The Great Outdoors
Many times when I interview parents or kids who have been on big game hunts, I learn they haven’t always harvested the animals they were pursuing the first time out. Sometimes the young hunters have to go on hunts for several years before they wrap a tag around their quarry.
And that is exactly what happened to Kingman resident Kaylee Moore, who recently went on her third elk hunt in northern Arizona.
Kaylee and her brother Caden drew a pair of the 300 early antlerless tags that had been issued for Unit 9, south of Grand Canyon National Park. Kaylee had hunted this unit before, having drawn the same tag in 2018. However, her hunt did not produce an elk.
Kaylee was hoping this year the result would be different.
The plan was for the Moore family to go up before the hunt, and get ready for opening day. Kaylee’s father, Fred, went up on Wednesday, while his wife Amber would bring the two hunters to camp on Thursday. Another member of the Moore family, 13-year-old Carsen, would also come up for the hunt even though he didn’t have a tag. This was going to be a family outdoor experience.
The hunt started and the family soon learned that locating elk wasn’t going to be a problem, but getting the young hunters into position to take one was going to be another matter.
Another issue that the Moore family would face was that Caden could only hunt the first three days of the seven-day season. Kaylee, who attends Mohave Community College, would be able to hunt six days if need be.
The first action for the two young hunters was on Sunday, the third day of the hunt. They found some elk, and Caden got a shot, but missed. He had to leave later that day to be back in school on Monday. Caden attends Lee Williams High School where he is a freshman. It was the only opportunity he would have on this hunt.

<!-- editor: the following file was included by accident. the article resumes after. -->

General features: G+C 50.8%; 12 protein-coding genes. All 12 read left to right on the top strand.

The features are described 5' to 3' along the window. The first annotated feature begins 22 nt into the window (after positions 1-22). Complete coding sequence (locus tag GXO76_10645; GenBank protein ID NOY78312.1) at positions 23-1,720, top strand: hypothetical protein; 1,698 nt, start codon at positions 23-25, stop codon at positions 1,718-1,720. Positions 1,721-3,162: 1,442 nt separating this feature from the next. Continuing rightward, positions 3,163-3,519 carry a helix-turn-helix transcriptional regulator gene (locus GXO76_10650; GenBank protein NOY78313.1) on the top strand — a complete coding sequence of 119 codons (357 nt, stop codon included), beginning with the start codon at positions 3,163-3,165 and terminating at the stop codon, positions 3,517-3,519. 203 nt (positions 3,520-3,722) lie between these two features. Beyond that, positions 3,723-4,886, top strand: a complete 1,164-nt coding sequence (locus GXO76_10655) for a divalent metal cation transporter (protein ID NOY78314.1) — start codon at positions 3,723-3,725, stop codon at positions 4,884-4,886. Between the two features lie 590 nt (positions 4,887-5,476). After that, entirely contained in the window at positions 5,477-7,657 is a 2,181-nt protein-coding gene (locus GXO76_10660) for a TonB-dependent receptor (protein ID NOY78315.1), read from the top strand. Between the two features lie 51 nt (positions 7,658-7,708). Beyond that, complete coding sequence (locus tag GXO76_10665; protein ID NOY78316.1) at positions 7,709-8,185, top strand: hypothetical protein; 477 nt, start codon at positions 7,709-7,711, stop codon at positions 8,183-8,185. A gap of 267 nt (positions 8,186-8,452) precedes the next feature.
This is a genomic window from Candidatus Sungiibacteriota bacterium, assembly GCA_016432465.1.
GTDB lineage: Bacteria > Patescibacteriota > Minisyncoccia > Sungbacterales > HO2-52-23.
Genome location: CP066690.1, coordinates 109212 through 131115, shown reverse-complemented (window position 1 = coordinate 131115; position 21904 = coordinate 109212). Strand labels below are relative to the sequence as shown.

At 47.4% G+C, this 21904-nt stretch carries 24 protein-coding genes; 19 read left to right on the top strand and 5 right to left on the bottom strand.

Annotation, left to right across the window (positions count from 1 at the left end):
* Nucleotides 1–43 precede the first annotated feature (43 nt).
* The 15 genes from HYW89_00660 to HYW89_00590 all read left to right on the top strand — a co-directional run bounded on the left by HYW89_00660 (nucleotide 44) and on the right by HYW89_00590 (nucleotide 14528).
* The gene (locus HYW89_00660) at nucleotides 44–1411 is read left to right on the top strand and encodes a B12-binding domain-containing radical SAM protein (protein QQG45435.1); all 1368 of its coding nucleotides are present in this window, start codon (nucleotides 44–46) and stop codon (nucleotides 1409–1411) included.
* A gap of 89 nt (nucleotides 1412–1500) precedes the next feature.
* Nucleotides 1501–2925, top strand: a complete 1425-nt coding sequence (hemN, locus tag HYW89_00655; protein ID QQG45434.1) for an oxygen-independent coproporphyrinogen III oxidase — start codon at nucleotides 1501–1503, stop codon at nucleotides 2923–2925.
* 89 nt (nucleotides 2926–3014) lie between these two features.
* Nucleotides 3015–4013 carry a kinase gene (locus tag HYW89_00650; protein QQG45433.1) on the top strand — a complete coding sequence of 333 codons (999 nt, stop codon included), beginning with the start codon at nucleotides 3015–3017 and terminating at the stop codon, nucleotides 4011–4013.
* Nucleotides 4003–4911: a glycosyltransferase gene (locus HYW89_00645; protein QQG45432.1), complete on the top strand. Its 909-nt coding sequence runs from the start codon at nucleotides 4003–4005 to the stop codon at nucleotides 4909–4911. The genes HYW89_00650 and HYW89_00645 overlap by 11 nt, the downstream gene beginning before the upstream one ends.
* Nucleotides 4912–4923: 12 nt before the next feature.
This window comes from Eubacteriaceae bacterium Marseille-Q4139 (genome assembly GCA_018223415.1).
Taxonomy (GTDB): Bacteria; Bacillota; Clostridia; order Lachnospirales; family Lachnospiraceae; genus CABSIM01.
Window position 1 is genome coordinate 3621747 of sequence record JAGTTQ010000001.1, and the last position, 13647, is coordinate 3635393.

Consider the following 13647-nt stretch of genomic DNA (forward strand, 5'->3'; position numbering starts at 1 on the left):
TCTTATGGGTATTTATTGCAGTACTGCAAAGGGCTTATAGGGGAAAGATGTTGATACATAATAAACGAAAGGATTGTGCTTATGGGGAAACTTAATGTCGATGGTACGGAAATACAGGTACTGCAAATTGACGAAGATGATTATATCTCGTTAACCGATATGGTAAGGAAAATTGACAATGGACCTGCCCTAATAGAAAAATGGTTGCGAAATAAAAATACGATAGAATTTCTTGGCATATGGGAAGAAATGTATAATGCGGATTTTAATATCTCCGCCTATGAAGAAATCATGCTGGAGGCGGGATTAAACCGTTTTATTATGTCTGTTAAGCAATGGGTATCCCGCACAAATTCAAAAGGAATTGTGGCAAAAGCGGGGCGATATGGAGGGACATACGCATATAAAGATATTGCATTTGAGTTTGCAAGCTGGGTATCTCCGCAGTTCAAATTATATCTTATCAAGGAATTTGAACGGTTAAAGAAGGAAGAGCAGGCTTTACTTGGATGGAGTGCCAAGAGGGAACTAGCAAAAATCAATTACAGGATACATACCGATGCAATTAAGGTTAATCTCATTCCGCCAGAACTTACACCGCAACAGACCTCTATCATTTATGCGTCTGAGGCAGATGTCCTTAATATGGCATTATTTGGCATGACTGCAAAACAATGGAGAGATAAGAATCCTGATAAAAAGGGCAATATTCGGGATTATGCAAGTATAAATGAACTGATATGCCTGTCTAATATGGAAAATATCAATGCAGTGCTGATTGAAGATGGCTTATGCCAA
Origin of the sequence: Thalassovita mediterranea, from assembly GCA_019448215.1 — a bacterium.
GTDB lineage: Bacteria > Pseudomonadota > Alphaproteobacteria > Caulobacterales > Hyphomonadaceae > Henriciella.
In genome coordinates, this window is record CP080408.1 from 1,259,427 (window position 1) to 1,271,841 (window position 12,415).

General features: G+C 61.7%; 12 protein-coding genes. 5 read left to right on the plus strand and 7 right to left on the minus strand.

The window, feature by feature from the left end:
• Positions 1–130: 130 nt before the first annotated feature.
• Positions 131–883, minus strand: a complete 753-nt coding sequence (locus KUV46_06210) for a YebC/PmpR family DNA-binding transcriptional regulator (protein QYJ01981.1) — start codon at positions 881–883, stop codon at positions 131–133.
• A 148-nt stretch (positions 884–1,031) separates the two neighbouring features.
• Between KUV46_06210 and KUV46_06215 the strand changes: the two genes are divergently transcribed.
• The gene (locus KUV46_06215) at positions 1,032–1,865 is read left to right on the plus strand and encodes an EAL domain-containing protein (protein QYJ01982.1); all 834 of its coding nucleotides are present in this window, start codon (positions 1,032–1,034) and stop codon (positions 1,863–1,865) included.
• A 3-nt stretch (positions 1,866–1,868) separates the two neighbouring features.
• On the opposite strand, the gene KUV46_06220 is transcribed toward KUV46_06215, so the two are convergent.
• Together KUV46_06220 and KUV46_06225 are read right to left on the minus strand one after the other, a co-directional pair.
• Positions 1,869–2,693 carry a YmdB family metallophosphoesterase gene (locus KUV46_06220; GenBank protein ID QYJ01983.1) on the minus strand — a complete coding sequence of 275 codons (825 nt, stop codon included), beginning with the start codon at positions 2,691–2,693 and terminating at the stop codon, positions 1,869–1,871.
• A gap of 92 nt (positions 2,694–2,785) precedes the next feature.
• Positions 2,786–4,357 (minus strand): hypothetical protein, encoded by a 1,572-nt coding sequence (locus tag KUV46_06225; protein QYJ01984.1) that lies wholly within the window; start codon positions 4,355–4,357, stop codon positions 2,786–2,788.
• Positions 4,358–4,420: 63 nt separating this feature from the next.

Fred noted that not much happened on Monday or Tuesday morning, but the afternoon would see Lady Luck smile on the young lady hunter.
Tuesday afternoon it was decided that Kaylee and her dad would sit and watch a water hole they knew from past experience was used by a lot of elk.
As they waited, every once in a while Fred would get up and walk around a tree to see if any elk were coming in through a secluded trail that couldn’t be viewed from where they were at.
“I got up and walked around the tree we were sitting by and saw a single cow and calf coming down the trail,” Fred said. “I went back and got Kaylee and was going to get her ready to shoot, when the elk just disappeared.”
So with the sun going down the father and daughter moved up a hillside to look for elk.
To their surprise, at a gate they had just walked through, stood a herd of seven elk. There were five cows, one calf and one bull in the group.
They were 525 yards away but heading toward the water. Kaylee sat down and got the bi-pod set up on her .308 rifle and waited.
When the elk were 228 yards away the young hunter found a mature cow standing broadside, so she took a breath and squeezed off a shot. The shot was lethal, but a second shot was taken that anchored the cow for good.
Kaylee’s third elk tag was filled. This was her first Arizona big game animal and the Moore family will now have a freezer full of good eating meat this winter.
These kinds of hunts are what bond families together. Hunting is a time-honored tradition that continues today and hopefully will continue for time eternal.